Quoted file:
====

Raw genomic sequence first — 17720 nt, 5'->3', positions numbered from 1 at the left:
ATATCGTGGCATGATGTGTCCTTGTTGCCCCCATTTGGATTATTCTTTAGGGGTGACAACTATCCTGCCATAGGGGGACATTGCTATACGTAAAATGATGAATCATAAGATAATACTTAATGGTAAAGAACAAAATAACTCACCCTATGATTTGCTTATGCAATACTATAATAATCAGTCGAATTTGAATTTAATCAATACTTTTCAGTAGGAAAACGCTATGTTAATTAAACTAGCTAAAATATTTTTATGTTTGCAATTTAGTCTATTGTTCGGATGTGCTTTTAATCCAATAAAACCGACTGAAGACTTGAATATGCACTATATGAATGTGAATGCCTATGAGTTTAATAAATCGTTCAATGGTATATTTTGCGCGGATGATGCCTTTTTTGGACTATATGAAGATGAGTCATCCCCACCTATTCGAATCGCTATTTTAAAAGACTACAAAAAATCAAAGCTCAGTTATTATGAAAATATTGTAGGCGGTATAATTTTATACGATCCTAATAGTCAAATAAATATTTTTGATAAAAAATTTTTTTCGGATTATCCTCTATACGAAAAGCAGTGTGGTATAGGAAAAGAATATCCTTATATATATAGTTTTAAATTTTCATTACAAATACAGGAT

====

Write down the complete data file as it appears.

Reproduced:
Raw genomic sequence first — 17720 nt, 5'->3', positions numbered from 1 at the left:
ATATCGTGGCATGATGTGTCCTTGTTGCCCCCATTTGGATTATTCTTTAGGGGTGACAACTATCCTGCCATAGGGGGACATTGCTATACGTAAAATGATGAATCATAAGATAATACTTAATGGTAAAGAACAAAATAACTCACCCTATGATTTGCTTATGCAATACTATAATAATCAGTCGAATTTGAATTTAATCAATACTTTTCAGTAGGAAAACGCTATGTTAATTAAACTAGCTAAAATATTTTTATGTTTGCAATTTAGTCTATTGTTCGGATGTGCTTTTAATCCAATAAAACCGACTGAAGACTTGAATATGCACTATATGAATGTGAATGCCTATGAGTTTAATAAATCGTTCAATGGTATATTTTGCGCGGATGATGCCTTTTTTGGACTATATGAAGATGAGTCATCCCCACCTATTCGAATCGCTATTTTAAAAGACTACAAAAAATCAAAGCTCAGTTATTATGAAAATATTGTAGGCGGTATAATTTTATACGATCCTAATAGTCAAATAAATATTTTTGATAAAAAATTTTTTTCGGATTATCCTCTATACGAAAAGCAGTGTGGTATAGGAAAAGAATATCCTTATATATATAGTTTTAAATTTTCATTACAAATACAGGAT